I first wrote about my experiences with one of RIM’s newest smartphones at the beginning of this month. At that time, I focused specifically on the deployment of the BlackBerry Bold in the enterprise. Today, I share my experiences of the BlackBerry Bold as a smartphone.
You might have read initial reports earlier this year, lamenting that the battery life of the BlackBerry Bold is less than desired. Months of software upgrades later, I am happy to say that the battery life is now comparable to that of the BlackBerry Curve.
I did encounter an interesting problem when I tried to connect the Bold to my laptop via a cheap, retractable USB cable. Despite it having worked perfectly with my Curve, the cable simply did not work with the Bold. Switching to another cable got things working again, though not before I went through a frustrating week that saw me trying to fix the problem via various software patches. So switch to the original RIM-supplied USB cables if you encounter any problems on this front.
Going back to the battery life of the Bold, spare batteries are now available for purchase — unlike the situation at the beginning of this month. So while your mileage might vary, I don’t think it should pose much of a problem at this point.
As usual, modem tethering with the Bold is relatively fuss free, with a data connection easily achieved via Bluetooth. Cable tethering is supported too, except that I never got down to using it and hence have no comments on that front. Download speeds were fast and certainly a huge improvement from GPRS and EDGE speeds.
One point to note is that the BlackBerry Bold is automatically disconnected from the data network when tethered to a laptop as a data modem. As such, push mail will temporarily cease, and surfing from the BlackBerry or trying to send PINs will not succeed until it has been untethered. This was a different experience than I had with my Curve, though I must add that normal telephony functions such as voice calls and SMS continue to work as expected.
This is the fourth BlackBerry device that I have used to date; unfortunately, the Bold also appears to be the most unstable of the BlackBerry lineup so far. Now, let me qualify that: What I mean is that the Bold is less stable than my experiences with other RIM devices to date, and not that it is unusable in any way. I have used at least three or four Windows Mobile smartphones so far, and the Bold is still more stable than the best Windows Mobile devices that I have used.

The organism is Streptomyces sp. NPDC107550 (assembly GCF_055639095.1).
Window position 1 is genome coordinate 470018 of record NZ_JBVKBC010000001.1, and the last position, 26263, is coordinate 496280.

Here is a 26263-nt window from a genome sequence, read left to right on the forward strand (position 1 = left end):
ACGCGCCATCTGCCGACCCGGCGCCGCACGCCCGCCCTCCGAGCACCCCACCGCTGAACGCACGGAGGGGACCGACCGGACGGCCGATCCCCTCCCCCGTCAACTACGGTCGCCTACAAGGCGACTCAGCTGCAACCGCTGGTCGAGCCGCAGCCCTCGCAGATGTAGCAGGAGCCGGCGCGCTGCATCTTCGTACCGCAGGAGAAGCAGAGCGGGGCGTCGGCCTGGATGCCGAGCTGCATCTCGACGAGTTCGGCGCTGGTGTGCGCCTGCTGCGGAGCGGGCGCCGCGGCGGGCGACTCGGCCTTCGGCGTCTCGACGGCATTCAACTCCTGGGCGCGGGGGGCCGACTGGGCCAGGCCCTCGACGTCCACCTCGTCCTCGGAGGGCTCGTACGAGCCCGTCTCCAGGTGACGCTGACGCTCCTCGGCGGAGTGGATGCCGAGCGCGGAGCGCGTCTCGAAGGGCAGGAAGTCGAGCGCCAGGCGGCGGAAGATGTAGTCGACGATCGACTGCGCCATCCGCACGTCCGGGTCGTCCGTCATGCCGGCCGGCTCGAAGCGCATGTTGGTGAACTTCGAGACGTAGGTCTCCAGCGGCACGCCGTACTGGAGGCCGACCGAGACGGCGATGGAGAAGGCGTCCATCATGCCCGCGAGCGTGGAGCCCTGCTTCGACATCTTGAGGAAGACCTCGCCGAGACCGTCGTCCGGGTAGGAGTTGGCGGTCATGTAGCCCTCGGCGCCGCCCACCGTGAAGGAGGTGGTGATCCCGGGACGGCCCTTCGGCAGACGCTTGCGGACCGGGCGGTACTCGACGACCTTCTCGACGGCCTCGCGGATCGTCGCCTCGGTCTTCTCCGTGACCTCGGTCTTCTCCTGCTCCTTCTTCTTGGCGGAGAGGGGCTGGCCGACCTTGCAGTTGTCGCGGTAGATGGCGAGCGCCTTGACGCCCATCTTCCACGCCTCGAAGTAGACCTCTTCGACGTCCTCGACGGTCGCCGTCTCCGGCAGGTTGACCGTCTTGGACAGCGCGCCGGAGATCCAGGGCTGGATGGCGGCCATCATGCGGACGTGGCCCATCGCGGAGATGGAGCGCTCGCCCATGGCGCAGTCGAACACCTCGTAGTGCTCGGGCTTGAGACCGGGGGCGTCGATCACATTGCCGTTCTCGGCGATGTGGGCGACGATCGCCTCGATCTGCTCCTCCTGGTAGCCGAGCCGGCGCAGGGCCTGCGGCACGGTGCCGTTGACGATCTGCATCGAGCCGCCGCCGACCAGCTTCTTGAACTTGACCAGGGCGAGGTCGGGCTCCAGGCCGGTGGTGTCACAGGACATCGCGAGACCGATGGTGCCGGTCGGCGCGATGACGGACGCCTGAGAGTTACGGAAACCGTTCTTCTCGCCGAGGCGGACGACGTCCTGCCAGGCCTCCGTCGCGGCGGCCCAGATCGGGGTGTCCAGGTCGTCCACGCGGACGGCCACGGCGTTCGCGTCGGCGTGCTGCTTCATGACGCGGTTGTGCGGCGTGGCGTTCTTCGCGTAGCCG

Another factor that might have led to the much higher frequency of crashes — about once or twice a week — might be the fact that I use the Bold much more heavily than my previous Curve. Ironically, its improved usability means that I find myself on IM and sending PINs all the time, including using the improved Media Player to stream music via Bluetooth to my wireless headphones.
I am doubtlessly a very heavy user, so you should have no worries if all your CEO and senior managers do is reply to e-mails and PIN. In addition, there have also been a few updates to the operating system since the beginning of this month so far; things are looking better with each update.
Assuming compatibility from the server, it is now possible for users to download file attachments onto their BlackBerry. This creates a new dimension in terms of managing security, as users are now able to download attachments and then transfer them via USB to a laptop. So be sure to enable the relevant security policies if such an action is within proscribed limits in your company’s security policy.
In addition, an area to warn your users about is that data files saved onto the memory card are not mirrored and will be lost for good should the BlackBerry be misplaced or stolen.
In its continual quest to be more pro-consumer, another major change that RIM made is to relocate the memory card to an easily accessible location on the side of the unit. This is excellent from the perspective of a power user, who can now remove the memory card without first having to power off the unit.
As an administrator, though, it is now more important than ever to enforce the media-card encryption option. In addition, the availability of micro SDHC memory cards of up to 16 GB means that more options might now be open to the IT department. At this point, the price of 8 GB memory cards has also fallen steeply, making them a good buy.
Despite a month of intensive use, the device is holding up as well as you would expect from any BlackBerry smartphone. Its faux leather is also less slippery than predecessors such as the Curve, which is excellent. Overall, I would consider the Bold to be a worthwhile upgrade. Certainly, there is no way I will trade it back for anything else at this point!
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